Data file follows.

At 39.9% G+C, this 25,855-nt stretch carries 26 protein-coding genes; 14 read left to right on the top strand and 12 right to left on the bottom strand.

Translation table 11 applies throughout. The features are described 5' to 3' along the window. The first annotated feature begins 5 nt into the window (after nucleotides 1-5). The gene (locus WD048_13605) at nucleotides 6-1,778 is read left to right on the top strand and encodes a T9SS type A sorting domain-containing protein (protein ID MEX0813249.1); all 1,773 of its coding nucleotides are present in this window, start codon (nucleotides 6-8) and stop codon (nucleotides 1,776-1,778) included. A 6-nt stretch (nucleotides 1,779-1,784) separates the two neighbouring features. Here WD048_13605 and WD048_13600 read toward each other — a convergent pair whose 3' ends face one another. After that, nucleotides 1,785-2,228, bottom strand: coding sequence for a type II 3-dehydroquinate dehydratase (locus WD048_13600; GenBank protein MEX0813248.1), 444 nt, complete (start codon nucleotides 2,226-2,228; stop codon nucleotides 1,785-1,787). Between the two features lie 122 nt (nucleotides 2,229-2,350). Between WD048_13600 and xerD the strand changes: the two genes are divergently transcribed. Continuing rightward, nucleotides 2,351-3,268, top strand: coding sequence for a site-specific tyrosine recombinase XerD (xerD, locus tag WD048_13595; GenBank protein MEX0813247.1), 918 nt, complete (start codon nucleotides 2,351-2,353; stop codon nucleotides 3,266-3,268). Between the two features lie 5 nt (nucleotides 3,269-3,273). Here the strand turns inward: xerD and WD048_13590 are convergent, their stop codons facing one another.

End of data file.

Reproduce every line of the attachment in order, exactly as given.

At 39.9% G+C, this 25,855-nt stretch carries 26 protein-coding genes; 14 read left to right on the top strand and 12 right to left on the bottom strand.

Translation table 11 applies throughout. The features are described 5' to 3' along the window. The first annotated feature begins 5 nt into the window (after nucleotides 1-5). The gene (locus WD048_13605) at nucleotides 6-1,778 is read left to right on the top strand and encodes a T9SS type A sorting domain-containing protein (protein ID MEX0813249.1); all 1,773 of its coding nucleotides are present in this window, start codon (nucleotides 6-8) and stop codon (nucleotides 1,776-1,778) included. A 6-nt stretch (nucleotides 1,779-1,784) separates the two neighbouring features. Here WD048_13605 and WD048_13600 read toward each other — a convergent pair whose 3' ends face one another. After that, nucleotides 1,785-2,228, bottom strand: coding sequence for a type II 3-dehydroquinate dehydratase (locus WD048_13600; GenBank protein MEX0813248.1), 444 nt, complete (start codon nucleotides 2,226-2,228; stop codon nucleotides 1,785-1,787). Between the two features lie 122 nt (nucleotides 2,229-2,350). Between WD048_13600 and xerD the strand changes: the two genes are divergently transcribed. Continuing rightward, nucleotides 2,351-3,268, top strand: coding sequence for a site-specific tyrosine recombinase XerD (xerD, locus tag WD048_13595; GenBank protein MEX0813247.1), 918 nt, complete (start codon nucleotides 2,351-2,353; stop codon nucleotides 3,266-3,268). Between the two features lie 5 nt (nucleotides 3,269-3,273). Here the strand turns inward: xerD and WD048_13590 are convergent, their stop codons facing one another.